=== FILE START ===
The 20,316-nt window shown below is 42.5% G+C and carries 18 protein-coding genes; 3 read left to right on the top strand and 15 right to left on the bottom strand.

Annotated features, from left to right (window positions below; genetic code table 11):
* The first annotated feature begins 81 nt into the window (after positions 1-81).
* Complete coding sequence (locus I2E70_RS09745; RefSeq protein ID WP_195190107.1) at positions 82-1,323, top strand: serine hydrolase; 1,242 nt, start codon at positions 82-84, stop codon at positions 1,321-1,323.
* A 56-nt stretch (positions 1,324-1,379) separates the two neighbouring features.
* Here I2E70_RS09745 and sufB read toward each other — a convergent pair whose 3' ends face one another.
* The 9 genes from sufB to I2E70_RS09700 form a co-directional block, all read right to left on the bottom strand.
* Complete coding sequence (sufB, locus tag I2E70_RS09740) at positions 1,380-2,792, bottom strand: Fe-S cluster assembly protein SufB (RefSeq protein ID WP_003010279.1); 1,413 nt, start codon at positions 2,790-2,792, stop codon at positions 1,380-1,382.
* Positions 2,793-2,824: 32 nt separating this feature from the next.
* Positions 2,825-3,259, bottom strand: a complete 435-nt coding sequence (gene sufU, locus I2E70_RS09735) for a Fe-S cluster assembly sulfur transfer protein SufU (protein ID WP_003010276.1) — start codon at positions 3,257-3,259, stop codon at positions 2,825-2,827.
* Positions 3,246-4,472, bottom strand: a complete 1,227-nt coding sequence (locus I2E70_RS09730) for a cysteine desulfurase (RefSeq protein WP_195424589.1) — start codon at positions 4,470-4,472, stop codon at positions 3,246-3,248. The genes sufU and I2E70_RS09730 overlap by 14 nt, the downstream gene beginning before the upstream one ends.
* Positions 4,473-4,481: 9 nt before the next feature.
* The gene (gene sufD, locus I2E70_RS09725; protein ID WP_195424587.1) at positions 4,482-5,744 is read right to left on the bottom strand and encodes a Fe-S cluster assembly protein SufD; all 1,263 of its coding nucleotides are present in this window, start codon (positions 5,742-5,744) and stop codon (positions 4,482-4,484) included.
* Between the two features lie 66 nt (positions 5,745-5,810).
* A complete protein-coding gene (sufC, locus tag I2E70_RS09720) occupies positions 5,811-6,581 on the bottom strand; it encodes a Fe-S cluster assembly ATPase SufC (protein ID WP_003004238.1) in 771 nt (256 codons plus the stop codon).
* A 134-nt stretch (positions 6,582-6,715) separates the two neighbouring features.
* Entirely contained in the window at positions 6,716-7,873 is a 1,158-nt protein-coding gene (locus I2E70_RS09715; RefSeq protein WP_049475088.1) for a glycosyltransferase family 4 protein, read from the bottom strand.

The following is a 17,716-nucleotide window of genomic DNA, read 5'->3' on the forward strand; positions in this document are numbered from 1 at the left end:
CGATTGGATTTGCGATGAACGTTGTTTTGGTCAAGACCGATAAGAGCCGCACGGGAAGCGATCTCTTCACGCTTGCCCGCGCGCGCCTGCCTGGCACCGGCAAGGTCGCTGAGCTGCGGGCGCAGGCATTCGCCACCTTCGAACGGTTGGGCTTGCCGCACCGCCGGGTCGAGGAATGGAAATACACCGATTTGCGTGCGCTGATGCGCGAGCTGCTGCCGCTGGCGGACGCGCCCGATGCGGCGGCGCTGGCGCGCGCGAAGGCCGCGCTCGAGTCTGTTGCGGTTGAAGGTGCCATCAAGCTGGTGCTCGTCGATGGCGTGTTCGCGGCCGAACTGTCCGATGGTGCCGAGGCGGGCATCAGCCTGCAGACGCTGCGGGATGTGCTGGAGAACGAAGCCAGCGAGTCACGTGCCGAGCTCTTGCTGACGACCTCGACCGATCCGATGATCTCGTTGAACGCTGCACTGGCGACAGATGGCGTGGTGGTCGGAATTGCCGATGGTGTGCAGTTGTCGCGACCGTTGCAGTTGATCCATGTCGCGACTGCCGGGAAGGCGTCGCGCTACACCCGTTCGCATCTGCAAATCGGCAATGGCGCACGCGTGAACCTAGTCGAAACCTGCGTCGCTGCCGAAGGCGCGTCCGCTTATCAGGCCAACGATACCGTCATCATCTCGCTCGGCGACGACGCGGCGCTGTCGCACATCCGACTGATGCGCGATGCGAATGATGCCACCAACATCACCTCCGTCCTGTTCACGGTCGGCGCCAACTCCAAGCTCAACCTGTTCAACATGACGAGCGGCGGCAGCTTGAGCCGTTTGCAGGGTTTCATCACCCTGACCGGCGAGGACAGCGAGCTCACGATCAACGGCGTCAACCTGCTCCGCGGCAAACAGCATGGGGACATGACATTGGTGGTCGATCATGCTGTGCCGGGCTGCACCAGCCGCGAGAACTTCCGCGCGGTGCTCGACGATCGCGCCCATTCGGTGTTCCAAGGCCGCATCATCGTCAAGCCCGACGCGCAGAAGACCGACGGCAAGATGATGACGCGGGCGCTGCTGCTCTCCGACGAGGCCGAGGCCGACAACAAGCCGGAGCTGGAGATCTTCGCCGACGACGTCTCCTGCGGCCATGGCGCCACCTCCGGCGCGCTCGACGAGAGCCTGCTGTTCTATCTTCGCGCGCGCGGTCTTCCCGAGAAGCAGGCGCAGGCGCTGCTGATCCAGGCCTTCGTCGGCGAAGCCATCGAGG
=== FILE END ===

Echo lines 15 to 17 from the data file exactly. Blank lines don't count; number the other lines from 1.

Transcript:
* A complete protein-coding gene (sufC, locus tag I2E70_RS09720) occupies positions 5,811-6,581 on the bottom strand; it encodes a Fe-S cluster assembly ATPase SufC (protein ID WP_003004238.1) in 771 nt (256 codons plus the stop codon).
* A 134-nt stretch (positions 6,582-6,715) separates the two neighbouring features.
* Entirely contained in the window at positions 6,716-7,873 is a 1,158-nt protein-coding gene (locus I2E70_RS09715; RefSeq protein WP_049475088.1) for a glycosyltransferase family 4 protein, read from the bottom strand.